The annual election for the Canadian Internet Registration Authority board of directors opened last week, with voting ongoing until September 24th. All CIRA members (anyone with a dot-ca domain is eligible to become a member) are entitled to vote. I am currently a member of the board having been elected in 2012. Over the past year, CIRA has made great strides in better fulfilling its public interest mandate, most notably by launching the Community Investment Program. The CIP provided grants to 29 organizations for Internet and technology related projects, allocating over $1 million in the process. I was the chair of the committee and was proud of the wide range of projects and initiatives that will benefit from CIRA funding.
Vint Cerf at ICANN by Veni (CC BY 2.0) https://flic.kr/p/3KWko9
Government Control Over Internet Governance: Proposal Would Give the GAC Increased Power over ICANN Board Decisions
The debate over Internet governance for much of the past decade has often come down to a battle between ICANN and the ITU (a UN body), which in turn is characterized as a choice between a private-sector led, bottoms-up, consensus model (ICANN) or a governmental-controlled approach. The reality has always been far more complicated. The U.S. still maintains contractual control over ICANN, while all governments exert considerable power within the ICANN model through the Governmental Advisory Committee (GAC).
While the GAC claims its role is merely to provide “advice” to ICANN, it often seems to take the view that its suggestions can’t be refused. Indeed, late on Friday, ICANN proposed a by-law change that would grant governments even greater control over its decision-making process. At the moment, ICANN looks to various supporting organizations to develop policies designed to represent the views of many different stakeholders, including the GAC. Where the GAC and the ICANN board disagree on a policy issue, the ICANN board decision governs provided that a simple majority of board members vote against the GAC advice and that ICANN provide an explanation for the decision.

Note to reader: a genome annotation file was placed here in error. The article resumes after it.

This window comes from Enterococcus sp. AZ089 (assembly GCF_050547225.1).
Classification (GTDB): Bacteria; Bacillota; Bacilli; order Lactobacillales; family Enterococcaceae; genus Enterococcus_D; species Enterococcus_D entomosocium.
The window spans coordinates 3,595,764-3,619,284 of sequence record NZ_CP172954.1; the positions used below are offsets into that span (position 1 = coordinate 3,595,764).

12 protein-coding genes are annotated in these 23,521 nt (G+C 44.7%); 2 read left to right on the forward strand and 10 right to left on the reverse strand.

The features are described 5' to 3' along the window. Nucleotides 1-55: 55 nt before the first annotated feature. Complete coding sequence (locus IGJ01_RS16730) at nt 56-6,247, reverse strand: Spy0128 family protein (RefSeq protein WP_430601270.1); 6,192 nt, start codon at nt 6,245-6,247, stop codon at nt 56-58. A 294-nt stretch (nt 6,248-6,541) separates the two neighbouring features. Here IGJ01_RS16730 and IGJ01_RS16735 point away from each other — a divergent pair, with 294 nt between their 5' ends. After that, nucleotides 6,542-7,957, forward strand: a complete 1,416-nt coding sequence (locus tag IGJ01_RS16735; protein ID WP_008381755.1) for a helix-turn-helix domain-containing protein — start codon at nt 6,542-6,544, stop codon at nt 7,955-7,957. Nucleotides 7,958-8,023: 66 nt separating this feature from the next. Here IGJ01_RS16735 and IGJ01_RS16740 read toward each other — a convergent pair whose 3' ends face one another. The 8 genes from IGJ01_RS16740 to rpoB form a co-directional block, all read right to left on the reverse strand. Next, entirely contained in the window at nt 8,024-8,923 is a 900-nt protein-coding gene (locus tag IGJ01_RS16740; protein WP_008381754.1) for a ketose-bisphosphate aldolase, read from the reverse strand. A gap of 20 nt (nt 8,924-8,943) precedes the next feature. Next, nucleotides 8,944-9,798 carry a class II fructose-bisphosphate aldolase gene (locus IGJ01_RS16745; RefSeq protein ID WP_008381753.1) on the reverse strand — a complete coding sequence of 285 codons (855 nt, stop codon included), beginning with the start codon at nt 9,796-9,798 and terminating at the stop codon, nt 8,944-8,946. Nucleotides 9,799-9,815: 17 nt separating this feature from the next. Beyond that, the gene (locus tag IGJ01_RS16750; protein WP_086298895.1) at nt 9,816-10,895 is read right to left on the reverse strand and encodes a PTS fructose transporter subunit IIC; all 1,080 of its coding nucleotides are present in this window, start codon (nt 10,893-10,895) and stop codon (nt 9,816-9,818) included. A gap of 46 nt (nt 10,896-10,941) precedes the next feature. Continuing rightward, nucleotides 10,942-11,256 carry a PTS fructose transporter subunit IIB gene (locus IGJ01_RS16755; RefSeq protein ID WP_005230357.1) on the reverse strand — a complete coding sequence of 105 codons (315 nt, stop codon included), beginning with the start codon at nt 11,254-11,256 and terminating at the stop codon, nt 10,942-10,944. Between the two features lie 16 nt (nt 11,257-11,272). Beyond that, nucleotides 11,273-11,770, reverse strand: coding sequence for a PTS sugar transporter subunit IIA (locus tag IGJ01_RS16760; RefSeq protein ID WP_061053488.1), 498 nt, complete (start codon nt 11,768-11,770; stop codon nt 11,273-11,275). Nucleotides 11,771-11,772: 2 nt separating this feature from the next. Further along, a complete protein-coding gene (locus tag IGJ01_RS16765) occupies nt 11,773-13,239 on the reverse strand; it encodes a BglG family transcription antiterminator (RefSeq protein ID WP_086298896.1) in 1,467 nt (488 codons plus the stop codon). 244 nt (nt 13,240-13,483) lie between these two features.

ICANN is now proposing that the threshold be increased so that 2/3 of eligible ICANN board members would be required to vote against GAC advice in order to reject it.
Earlier this year, a group of U.S. litigants launched an unusual domain name lawsuit. The group consisted of family members of victims of terror attacks they claim were sponsored by the governments of Iran, Syria, and North Korea. The group had succeeded in winning over a billion dollars in damages in several lawsuits filed in U.S. courts.
Unable to collect, they sued the Internet Corporation for Assigned Names and Numbers (ICANN), the body that administers the Internet’s domain name system. Their goal: seize the dot-ir, dot-sy, and dot-kp domain name extensions (the respective country-code domains) by ordering ICANN to transfer them as compensation.
My weekly technology law column (Toronto Star version, homepage version) notes the notion of seizing a country’s domain name extension may sound implausible, but the case is proceeding through the U.S. court system with ICANN filing a brief late last month. ICANN is unsurprisingly seeking to dismiss the case, arguing that the domain name extensions are not property that is capable of seizure (I am a board member of the Canadian Internet Registration Authority, Canada’s dot-ca administrator, but this article represents my own views and not those of CIRA).
The Canadian Internet Registration Authority today announced the first round of recipients in its Community Investment Program. I ran for the CIRA board in the hope that the organization would establish this kind of program and I’m thrilled to see it come to fruition. CIRA received 149 applications (I reviewed […]
The Government of Quebec has lost its complaint over the domain name Quebec.com. In a unanimous panel decision that included Copyright Board of Canada board member Nelson Landry, the government failed to demonstrate bad faith and raised questions about why it waited 15 years to launch a complaint.